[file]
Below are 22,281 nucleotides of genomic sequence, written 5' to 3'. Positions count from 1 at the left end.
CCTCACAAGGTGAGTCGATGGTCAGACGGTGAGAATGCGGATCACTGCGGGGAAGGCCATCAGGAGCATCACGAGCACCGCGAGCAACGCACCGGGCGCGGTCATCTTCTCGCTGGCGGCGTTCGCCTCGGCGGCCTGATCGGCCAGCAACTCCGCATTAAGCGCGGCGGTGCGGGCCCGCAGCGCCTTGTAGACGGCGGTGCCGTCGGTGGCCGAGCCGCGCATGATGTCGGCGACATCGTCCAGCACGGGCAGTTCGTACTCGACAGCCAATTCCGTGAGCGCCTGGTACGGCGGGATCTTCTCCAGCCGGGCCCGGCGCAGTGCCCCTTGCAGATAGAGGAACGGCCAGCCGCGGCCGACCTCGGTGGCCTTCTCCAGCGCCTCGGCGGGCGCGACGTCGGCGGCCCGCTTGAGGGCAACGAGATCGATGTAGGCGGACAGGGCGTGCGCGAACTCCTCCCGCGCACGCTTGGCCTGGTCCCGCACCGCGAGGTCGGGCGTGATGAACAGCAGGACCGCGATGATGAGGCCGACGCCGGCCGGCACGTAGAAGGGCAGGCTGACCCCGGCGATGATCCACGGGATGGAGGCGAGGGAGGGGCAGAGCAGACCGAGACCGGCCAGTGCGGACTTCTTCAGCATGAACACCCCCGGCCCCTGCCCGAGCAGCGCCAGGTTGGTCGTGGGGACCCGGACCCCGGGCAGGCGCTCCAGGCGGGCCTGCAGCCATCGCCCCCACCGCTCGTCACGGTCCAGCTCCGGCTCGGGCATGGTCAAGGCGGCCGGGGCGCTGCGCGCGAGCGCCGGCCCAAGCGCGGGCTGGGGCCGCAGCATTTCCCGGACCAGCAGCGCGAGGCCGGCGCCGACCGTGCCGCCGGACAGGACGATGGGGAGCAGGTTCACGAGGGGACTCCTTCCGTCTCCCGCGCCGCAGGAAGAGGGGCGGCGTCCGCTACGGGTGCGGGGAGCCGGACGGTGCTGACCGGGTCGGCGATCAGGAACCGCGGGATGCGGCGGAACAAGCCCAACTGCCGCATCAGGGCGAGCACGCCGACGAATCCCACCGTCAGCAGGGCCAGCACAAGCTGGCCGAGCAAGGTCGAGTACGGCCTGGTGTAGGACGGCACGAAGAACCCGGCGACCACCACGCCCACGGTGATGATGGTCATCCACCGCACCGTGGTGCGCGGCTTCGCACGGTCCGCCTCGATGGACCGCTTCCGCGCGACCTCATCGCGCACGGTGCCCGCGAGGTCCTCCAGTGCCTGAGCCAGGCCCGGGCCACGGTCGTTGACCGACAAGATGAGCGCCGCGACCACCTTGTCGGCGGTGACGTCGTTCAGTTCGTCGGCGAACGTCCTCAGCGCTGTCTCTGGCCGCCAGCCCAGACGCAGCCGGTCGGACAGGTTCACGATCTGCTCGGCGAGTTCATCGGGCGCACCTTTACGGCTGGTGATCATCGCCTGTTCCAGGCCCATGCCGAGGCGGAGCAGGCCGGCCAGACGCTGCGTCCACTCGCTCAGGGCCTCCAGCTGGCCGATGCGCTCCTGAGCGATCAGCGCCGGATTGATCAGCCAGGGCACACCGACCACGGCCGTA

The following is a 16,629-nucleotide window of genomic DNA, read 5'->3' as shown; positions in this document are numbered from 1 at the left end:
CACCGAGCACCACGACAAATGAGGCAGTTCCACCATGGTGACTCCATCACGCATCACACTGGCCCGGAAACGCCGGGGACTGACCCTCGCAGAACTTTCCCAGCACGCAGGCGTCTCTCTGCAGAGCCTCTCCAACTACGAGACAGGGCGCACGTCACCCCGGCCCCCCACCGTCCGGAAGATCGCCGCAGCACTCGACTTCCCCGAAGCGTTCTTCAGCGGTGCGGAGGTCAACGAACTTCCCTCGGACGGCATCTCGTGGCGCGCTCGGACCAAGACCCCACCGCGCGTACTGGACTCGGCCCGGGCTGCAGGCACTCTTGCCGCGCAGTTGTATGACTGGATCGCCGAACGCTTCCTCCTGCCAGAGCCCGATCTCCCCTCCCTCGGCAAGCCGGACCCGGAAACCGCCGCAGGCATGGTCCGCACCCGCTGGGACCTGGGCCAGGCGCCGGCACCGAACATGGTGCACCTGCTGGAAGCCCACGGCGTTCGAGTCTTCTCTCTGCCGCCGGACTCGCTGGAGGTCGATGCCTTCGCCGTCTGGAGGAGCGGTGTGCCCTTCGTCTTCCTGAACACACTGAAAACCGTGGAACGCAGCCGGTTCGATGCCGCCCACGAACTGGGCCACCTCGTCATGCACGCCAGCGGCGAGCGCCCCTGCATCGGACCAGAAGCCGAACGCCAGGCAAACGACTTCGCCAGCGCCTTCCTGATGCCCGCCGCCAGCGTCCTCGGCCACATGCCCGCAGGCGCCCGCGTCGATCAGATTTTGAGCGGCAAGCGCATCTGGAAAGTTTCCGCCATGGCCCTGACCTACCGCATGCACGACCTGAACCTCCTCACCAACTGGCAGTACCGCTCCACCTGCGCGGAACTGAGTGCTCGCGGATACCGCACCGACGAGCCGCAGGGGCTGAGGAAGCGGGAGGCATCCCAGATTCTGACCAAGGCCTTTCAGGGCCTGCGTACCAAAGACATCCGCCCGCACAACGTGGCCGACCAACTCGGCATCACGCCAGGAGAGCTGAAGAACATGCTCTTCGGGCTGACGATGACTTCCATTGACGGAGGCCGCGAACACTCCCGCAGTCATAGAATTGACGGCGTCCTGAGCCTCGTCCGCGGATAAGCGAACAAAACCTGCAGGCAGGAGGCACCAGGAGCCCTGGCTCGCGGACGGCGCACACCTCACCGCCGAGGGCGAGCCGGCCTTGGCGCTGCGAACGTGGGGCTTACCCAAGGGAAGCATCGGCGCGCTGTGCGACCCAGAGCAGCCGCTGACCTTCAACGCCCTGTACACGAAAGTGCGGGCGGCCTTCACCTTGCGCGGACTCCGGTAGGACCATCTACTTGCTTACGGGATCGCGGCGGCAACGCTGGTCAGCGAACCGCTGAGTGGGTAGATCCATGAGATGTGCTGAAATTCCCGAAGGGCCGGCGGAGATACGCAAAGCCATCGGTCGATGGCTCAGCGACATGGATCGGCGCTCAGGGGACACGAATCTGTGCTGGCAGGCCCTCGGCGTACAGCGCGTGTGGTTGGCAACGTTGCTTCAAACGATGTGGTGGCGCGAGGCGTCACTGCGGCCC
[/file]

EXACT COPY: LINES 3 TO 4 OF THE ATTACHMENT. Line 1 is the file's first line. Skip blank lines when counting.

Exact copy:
The following is a 16,629-nucleotide window of genomic DNA, read 5'->3' as shown; positions in this document are numbered from 1 at the left end:
CACCGAGCACCACGACAAATGAGGCAGTTCCACCATGGTGACTCCATCACGCATCACACTGGCCCGGAAACGCCGGGGACTGACCCTCGCAGAACTTTCCCAGCACGCAGGCGTCTCTCTGCAGAGCCTCTCCAACTACGAGACAGGGCGCACGTCACCCCGGCCCCCCACCGTCCGGAAGATCGCCGCAGCACTCGACTTCCCCGAAGCGTTCTTCAGCGGTGCGGAGGTCAACGAACTTCCCTCGGACGGCATCTCGTGGCGCGCTCGGACCAAGACCCCACCGCGCGTACTGGACTCGGCCCGGGCTGCAGGCACTCTTGCCGCGCAGTTGTATGACTGGATCGCCGAACGCTTCCTCCTGCCAGAGCCCGATCTCCCCTCCCTCGGCAAGCCGGACCCGGAAACCGCCGCAGGCATGGTCCGCACCCGCTGGGACCTGGGCCAGGCGCCGGCACCGAACATGGTGCACCTGCTGGAAGCCCACGGCGTTCGAGTCTTCTCTCTGCCGCCGGACTCGCTGGAGGTCGATGCCTTCGCCGTCTGGAGGAGCGGTGTGCCCTTCGTCTTCCTGAACACACTGAAAACCGTGGAACGCAGCCGGTTCGATGCCGCCCACGAACTGGGCCACCTCGTCATGCACGCCAGCGGCGAGCGCCCCTGCATCGGACCAGAAGCCGAACGCCAGGCAAACGACTTCGCCAGCGCCTTCCTGATGCCCGCCGCCAGCGTCCTCGGCCACATGCCCGCAGGCGCCCGCGTCGATCAGATTTTGAGCGGCAAGCGCATCTGGAAAGTTTCCGCCATGGCCCTGACCTACCGCATGCACGACCTGAACCTCCTCACCAACTGGCAGTACCGCTCCACCTGCGCGGAACTGAGTGCTCGCGGATACCGCACCGACGAGCCGCAGGGGCTGAGGAAGCGGGAGGCATCCCAGATTCTGACCAAGGCCTTTCAGGGCCTGCGTACCAAAGACATCCGCCCGCACAACGTGGCCGACCAACTCGGCATCACGCCAGGAGAGCTGAAGAACATGCTCTTCGGGCTGACGATGACTTCCATTGACGGAGGCCGCGAACACTCCCGCAGTCATAGAATTGACGGCGTCCTGAGCCTCGTCCGCGGATAAGCGAACAAAACCTGCAGGCAGGAGGCACCAGGAGCCCTGGCTCGCGGACGGCGCACACCTCACCGCCGAGGGCGAGCCGGCCTTGGCGCTGCGAACGTGGGGCTTACCCAAGGGAAGCATCGGCGCGCTGTGCGACCCAGAGCAGCCGCTGACCTTCAACGCCCTGTACACGAAAGTGCGGGCGGCCTTCACCTTGCGCGGACTCCGGTAGGACCATCTACTTGCTTACGGGATCGCGGCGGCAACGCTGGTCAGCGAACCGCTGAGTGGGTAGATCCATGAGATGTGCTGAAATTCCCGAAGGGCCGGCGGAGATACGCAAAGCCATCGGTCGATGGCTCAGCGACATGGATCGGCGCTCAGGGGACACGAATCTGTGCTGGCAGGCCCTCGGCGTACAGCGCGTGTGGTTGGCAACGTTGCTTCAAACGATGTGGTGGCGCGAGGCGTCACTGCGGCCC